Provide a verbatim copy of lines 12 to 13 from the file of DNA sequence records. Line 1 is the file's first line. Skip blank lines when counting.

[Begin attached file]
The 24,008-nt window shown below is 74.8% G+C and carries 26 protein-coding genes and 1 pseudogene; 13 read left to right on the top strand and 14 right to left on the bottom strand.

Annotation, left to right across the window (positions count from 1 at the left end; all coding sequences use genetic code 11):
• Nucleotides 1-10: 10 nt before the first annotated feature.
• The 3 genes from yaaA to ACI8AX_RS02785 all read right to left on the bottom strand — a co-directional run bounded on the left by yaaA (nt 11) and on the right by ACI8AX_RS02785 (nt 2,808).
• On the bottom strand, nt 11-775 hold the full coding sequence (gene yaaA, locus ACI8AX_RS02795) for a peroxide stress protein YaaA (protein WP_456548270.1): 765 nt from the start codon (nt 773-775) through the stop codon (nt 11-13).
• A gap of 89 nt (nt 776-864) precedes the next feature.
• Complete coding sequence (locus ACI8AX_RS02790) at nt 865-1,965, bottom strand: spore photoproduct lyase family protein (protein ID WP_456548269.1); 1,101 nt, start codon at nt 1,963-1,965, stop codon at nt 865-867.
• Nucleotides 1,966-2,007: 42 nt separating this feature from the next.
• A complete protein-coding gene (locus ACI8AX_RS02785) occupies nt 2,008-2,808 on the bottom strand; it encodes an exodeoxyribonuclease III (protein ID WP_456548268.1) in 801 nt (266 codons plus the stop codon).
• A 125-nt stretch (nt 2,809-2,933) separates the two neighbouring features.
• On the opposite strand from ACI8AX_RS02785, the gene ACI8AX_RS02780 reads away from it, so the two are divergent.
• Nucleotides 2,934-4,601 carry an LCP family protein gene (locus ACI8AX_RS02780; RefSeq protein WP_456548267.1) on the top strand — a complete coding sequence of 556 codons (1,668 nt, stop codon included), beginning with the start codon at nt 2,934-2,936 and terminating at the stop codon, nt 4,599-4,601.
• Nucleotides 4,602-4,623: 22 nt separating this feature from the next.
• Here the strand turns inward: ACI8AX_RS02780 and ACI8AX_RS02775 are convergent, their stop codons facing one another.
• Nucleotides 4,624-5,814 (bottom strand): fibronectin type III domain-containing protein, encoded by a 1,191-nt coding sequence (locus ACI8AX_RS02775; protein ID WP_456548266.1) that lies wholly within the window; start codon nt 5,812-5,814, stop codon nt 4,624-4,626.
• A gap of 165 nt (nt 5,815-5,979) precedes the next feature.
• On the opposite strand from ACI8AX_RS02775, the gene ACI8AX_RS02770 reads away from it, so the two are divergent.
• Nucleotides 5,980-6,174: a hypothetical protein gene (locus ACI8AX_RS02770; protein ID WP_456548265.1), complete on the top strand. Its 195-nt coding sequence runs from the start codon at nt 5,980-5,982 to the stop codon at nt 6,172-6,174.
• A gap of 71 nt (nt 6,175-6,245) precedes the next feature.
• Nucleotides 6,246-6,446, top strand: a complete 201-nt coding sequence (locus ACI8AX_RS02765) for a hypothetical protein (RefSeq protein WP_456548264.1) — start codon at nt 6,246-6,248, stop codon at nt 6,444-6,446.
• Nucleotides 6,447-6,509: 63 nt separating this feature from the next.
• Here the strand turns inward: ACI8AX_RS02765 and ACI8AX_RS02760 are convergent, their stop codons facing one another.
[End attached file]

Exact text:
• Nucleotides 2,934-4,601 carry an LCP family protein gene (locus ACI8AX_RS02780; RefSeq protein WP_456548267.1) on the top strand — a complete coding sequence of 556 codons (1,668 nt, stop codon included), beginning with the start codon at nt 2,934-2,936 and terminating at the stop codon, nt 4,599-4,601.
• Nucleotides 4,602-4,623: 22 nt separating this feature from the next.